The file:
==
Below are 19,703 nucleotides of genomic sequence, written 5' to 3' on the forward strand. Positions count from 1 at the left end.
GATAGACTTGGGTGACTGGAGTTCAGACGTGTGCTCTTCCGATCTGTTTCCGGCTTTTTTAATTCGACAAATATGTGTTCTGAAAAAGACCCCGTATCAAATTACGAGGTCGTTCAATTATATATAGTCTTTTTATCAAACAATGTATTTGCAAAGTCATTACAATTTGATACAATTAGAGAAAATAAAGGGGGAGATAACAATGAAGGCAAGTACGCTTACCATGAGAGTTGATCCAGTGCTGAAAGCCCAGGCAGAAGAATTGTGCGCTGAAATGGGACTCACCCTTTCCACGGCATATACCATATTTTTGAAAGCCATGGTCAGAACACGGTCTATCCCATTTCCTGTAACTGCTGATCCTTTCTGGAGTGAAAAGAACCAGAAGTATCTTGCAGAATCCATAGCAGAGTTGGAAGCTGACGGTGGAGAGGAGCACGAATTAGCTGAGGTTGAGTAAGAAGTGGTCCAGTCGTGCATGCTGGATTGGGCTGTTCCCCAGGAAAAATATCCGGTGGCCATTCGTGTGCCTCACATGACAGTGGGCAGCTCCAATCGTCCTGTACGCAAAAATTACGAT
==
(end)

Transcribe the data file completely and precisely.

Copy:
Below are 19,703 nucleotides of genomic sequence, written 5' to 3' on the forward strand. Positions count from 1 at the left end.
GATAGACTTGGGTGACTGGAGTTCAGACGTGTGCTCTTCCGATCTGTTTCCGGCTTTTTTAATTCGACAAATATGTGTTCTGAAAAAGACCCCGTATCAAATTACGAGGTCGTTCAATTATATATAGTCTTTTTATCAAACAATGTATTTGCAAAGTCATTACAATTTGATACAATTAGAGAAAATAAAGGGGGAGATAACAATGAAGGCAAGTACGCTTACCATGAGAGTTGATCCAGTGCTGAAAGCCCAGGCAGAAGAATTGTGCGCTGAAATGGGACTCACCCTTTCCACGGCATATACCATATTTTTGAAAGCCATGGTCAGAACACGGTCTATCCCATTTCCTGTAACTGCTGATCCTTTCTGGAGTGAAAAGAACCAGAAGTATCTTGCAGAATCCATAGCAGAGTTGGAAGCTGACGGTGGAGAGGAGCACGAATTAGCTGAGGTTGAGTAAGAAGTGGTCCAGTCGTGCATGCTGGATTGGGCTGTTCCCCAGGAAAAATATCCGGTGGCCATTCGTGTGCCTCACATGACAGTGGGCAGCTCCAATCGTCCTGTACGCAAAAATTACGAT